*Corresponding Author:
Y. Gvozdeva
Department of Pharmaceutical Sciences, Research Institute, Medical University of Plovdiv, Plovdiv 4000, Bulgaria
E-mail: yana.gvozdeva@mu-plovdiv.bg
Date of Received 26 February 2020
Date of Revision 18 April 2022
Date of Acceptance 21 November 2022
Indian J Pharm Sci 2022;84(6):1407-1416  

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The aim of the present study was to formulate polymer microspheres using the emulsion solvent evaporation technique as an approach to mask the bitter taste of enalapril maleate. Five models were prepared with two water-insoluble polymers. Talc was used to stabilize the particle structure. Production yields ranged from 38 % to 53 %; drug loading varied between 17 % and 40 %; the mean particle size ranged from 140 μm to 339 μm. No interaction between enalapril and the polymers was estimated. A drug release study in artificial saliva indicated a negligible amount of enalapril dissolved in the test medium which demonstrated successful taste masking.


SEnalapril maleate, taste masking, emulsion solvent evaporation technique, ethylcellulose, EUDRAGIT EPO®

The population of developed countries is facing a serious problem of pediatric hypertension, which, along with childhood obesity, is gaining epidemic proportions globally. The diagnosis and treatment of hypertension in children are crucial to prevent its chronicity and the development of hypertension in adults[1]. The choice of an antihypertensive drug depends on the age of the child, as well as concomitant diseases. Angiotensin Converting Enzyme (ACE) inhibitors are the first choice in the treatment of childhood hypertension. They affect the renin-angiotensin system and have been successfully used for many years in cardiovascular diseases in adolescent patients[2]. A frequently prescribed ACE inhibitor for children hypertension is Enalapril Maleate (ENA). Moreover, ENA has been successfully used in the treatment of congestive heart failure in children[2]. There is currently no suitable ENA formulation for children worldwide other than conventional tablets, except for Epaned® oral solution, which is only approved in the United States[3]. However, ENA is bitter in taste, which makes it a real challenge to formulate an acceptable dosage form for children[4]. Pharmaceutical technology is evolving in the direction of taste masking of active pharmaceutical ingredients. Taste masking results not only in concealed unpleasant taste of drugs, but also in improved therapeutic efficacy and bioavailability, enhanced drug stability, better organoleptic properties of the drug and increased patient adherence[5]. There are many approaches for masking the bitter or unpleasant taste of drugs, most of which have been extensively studied in our research group and satisfactory results have been achieved[6,7].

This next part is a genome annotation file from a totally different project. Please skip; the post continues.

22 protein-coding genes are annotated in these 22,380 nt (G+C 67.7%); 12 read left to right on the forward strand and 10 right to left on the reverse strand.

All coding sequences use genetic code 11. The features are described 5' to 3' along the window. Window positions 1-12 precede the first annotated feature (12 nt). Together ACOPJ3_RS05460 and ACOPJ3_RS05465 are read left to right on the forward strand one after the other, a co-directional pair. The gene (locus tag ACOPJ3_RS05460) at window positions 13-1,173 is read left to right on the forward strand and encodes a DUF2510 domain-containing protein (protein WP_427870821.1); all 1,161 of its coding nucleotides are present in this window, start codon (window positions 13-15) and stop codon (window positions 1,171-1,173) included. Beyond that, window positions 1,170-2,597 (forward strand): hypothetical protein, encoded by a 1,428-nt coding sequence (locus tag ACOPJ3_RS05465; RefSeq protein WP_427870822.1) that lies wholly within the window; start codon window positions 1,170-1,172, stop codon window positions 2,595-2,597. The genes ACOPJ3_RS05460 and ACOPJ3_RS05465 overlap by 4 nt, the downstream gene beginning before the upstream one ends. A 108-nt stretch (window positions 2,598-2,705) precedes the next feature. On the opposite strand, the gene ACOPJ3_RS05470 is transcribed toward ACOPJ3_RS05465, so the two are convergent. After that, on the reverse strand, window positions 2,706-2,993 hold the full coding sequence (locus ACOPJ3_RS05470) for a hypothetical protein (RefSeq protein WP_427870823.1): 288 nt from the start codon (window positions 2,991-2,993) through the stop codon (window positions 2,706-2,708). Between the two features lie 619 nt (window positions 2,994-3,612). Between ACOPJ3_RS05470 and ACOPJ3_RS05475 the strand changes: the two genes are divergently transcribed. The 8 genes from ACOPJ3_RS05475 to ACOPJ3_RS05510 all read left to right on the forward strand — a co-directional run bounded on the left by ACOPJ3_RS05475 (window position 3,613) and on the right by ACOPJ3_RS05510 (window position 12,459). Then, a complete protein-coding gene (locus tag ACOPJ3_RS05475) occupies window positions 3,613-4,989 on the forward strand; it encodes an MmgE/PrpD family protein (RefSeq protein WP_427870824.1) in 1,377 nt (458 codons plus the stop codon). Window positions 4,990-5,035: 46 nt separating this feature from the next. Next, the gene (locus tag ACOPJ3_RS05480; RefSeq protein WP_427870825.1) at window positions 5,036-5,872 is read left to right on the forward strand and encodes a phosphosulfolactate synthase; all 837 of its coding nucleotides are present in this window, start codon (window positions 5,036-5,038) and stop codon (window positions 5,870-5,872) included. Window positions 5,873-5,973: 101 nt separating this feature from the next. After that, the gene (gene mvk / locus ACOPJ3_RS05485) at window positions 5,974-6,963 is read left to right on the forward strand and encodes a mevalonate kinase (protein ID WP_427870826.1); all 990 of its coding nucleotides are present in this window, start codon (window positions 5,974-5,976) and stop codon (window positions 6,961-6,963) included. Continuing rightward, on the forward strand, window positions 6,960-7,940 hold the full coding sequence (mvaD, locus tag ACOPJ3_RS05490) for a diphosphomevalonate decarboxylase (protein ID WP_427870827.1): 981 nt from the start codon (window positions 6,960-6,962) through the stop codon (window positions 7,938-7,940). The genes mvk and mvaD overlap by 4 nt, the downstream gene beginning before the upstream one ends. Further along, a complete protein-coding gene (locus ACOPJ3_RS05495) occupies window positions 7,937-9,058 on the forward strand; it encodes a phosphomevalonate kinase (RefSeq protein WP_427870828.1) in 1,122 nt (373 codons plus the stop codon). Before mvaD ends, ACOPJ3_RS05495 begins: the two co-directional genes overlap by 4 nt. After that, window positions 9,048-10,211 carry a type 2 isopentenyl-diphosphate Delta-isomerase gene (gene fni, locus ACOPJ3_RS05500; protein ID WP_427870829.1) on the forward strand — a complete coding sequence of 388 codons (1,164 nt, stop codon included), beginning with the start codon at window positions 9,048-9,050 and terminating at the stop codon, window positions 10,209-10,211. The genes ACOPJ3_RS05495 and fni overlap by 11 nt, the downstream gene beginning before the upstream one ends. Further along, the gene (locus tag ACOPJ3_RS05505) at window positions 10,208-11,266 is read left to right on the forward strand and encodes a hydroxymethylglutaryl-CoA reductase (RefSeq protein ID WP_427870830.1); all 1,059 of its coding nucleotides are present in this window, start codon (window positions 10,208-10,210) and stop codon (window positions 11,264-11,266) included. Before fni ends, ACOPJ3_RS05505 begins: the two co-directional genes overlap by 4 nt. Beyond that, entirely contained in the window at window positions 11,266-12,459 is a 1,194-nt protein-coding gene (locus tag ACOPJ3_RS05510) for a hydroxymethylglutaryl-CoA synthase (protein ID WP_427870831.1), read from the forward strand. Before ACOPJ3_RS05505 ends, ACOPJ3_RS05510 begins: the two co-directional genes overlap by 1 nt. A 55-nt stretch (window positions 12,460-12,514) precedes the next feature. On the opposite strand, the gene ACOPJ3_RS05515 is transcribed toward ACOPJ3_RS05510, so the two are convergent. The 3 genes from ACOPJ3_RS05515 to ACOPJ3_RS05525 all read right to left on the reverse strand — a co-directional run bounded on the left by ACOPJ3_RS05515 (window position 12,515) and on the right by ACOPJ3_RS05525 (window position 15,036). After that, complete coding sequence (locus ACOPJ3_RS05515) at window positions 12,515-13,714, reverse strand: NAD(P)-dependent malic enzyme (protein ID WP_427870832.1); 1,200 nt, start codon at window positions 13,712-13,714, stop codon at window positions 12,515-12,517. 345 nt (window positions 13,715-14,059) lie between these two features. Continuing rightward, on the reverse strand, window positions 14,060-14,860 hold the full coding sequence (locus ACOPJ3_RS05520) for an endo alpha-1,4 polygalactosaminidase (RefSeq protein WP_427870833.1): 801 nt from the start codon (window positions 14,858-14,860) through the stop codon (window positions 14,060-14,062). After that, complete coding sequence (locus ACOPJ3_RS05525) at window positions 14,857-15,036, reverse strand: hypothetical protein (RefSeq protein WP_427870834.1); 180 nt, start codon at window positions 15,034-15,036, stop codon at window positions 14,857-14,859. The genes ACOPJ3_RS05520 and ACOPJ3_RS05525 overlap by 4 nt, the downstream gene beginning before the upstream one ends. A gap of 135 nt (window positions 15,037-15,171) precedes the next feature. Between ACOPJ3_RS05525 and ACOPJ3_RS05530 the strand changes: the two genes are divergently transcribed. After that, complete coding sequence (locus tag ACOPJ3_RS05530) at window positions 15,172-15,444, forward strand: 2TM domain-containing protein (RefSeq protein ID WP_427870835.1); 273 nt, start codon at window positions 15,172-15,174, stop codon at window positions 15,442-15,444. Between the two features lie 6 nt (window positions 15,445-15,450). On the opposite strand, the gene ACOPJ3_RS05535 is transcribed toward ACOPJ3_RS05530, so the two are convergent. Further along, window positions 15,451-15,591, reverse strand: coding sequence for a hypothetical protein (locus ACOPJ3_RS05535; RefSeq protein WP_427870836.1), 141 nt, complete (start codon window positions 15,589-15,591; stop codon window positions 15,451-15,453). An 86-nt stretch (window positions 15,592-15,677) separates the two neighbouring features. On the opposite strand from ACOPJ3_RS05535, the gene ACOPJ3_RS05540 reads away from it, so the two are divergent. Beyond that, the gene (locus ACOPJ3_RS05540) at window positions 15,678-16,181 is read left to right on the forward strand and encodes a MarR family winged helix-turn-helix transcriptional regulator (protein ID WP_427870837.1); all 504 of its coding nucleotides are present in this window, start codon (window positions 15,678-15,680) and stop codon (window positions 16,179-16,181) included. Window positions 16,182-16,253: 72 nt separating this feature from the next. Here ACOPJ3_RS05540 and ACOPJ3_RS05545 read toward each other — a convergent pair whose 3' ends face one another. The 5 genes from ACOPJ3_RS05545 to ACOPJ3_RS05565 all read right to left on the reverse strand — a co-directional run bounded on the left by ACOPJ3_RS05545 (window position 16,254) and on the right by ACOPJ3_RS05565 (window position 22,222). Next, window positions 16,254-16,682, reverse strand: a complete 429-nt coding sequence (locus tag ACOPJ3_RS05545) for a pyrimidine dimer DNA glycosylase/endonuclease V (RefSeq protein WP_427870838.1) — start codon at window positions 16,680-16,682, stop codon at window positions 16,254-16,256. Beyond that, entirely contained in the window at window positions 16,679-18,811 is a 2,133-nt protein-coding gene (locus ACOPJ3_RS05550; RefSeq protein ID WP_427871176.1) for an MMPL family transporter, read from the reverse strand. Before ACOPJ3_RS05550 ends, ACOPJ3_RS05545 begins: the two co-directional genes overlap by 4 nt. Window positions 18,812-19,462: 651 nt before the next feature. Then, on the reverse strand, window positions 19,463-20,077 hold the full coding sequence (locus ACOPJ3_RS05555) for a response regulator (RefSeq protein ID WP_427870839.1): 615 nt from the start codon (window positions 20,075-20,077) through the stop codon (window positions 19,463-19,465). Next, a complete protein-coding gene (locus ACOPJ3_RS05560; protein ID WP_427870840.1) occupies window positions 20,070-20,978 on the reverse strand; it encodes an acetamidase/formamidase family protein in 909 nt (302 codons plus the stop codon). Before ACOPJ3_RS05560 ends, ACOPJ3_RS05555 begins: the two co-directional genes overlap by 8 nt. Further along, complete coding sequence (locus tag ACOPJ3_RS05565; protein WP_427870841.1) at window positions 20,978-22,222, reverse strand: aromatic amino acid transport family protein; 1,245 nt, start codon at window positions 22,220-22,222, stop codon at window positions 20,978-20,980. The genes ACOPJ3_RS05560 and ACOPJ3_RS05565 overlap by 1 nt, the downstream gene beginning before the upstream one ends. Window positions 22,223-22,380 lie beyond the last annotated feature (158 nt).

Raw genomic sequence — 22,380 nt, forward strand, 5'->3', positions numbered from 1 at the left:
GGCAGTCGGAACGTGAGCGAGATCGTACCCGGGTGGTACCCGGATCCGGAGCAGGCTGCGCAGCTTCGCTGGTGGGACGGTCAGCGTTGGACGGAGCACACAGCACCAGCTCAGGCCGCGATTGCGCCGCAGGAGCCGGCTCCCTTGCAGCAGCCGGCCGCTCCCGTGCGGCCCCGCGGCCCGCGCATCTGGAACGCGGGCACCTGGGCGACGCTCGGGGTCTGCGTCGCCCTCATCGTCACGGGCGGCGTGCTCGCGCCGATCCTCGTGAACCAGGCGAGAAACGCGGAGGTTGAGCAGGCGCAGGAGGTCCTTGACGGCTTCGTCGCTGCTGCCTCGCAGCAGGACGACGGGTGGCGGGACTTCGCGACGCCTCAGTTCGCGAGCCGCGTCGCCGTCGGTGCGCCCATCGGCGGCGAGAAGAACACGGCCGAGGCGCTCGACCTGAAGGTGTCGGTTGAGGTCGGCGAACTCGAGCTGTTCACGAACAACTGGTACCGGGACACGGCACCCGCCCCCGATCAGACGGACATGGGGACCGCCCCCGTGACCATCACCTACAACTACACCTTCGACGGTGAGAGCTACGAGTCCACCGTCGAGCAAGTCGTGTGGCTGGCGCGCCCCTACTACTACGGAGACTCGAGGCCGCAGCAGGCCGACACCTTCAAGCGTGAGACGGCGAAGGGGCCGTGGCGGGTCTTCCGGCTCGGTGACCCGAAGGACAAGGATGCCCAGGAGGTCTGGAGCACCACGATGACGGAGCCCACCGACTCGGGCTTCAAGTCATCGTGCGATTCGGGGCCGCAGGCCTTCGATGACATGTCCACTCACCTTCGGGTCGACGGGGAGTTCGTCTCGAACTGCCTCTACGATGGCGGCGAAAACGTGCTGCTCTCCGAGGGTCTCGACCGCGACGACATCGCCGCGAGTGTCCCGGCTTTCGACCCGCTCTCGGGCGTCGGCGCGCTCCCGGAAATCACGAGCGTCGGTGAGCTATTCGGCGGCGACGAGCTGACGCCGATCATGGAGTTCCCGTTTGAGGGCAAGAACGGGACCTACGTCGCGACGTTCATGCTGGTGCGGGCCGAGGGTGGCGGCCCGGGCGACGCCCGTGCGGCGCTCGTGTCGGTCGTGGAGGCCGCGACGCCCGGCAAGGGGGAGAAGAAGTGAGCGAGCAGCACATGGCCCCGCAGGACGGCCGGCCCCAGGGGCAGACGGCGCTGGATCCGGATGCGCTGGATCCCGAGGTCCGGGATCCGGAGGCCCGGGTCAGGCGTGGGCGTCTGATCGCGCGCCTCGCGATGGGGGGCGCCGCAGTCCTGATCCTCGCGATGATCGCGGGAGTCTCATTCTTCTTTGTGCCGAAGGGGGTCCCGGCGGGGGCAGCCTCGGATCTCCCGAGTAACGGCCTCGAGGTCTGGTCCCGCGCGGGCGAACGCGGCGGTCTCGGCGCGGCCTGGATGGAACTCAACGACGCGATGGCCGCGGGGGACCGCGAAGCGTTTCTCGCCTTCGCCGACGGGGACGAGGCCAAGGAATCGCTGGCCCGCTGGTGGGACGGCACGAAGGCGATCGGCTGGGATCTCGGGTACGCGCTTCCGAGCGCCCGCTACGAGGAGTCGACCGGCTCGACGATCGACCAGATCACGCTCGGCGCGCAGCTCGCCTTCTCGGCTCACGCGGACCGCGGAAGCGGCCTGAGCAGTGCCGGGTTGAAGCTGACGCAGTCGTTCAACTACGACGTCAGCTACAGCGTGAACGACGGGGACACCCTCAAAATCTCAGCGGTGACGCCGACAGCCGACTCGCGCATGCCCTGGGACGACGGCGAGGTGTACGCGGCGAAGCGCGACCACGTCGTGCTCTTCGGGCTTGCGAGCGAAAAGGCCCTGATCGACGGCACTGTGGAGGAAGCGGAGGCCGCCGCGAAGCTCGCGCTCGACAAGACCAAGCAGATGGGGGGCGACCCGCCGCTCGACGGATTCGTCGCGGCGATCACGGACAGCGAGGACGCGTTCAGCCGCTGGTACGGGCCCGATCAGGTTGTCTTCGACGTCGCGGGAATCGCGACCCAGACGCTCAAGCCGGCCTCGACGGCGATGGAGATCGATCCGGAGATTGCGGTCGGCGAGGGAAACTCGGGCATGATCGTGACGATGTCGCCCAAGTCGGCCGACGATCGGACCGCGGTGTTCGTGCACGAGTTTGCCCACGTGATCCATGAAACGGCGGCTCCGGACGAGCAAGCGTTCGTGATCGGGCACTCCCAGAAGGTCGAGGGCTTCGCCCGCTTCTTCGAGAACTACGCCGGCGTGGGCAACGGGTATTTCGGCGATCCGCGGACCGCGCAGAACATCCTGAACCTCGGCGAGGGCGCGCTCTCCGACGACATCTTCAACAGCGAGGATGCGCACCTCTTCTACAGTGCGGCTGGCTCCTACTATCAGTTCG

The emulsion solvent evaporation technique was fully developed in the late 1970s and has been successfully applied to the preparation of microspheres with various polymers and drugs[8]. The method is convenient, without the need of expensive equipment as in spray drying. For oilin- water (O/W) emulsion preparation, the polymer is usually dissolved in an organic solvent and the drug is dissolved or dispersed. The size and the shape of the particles depend on the emulsifier concentration, stirring rate and the volume of the organic phase[9]. Successful microencapsulation of lipid-soluble drugs such as steroids[10], topical anesthetics[11], bleomycin sulfate[12], doxorubicin[13], naltrexone, and promethazine[14] has been reported. A major drawback of the method is the low efficiency of incorporation of water-soluble substances and the right choice of polymer is very important[15]. Water-in-oil emulsions are more suitable for microencapsulation of water-soluble drugs. The polymer and the drug are dissolved in a polar solvent. The parameters monitored here are emulsifier concentration, agitation rate and volume of media[16]. The main goal of this work was to obtain taste-masked ENA-loaded microparticles for pediatric use.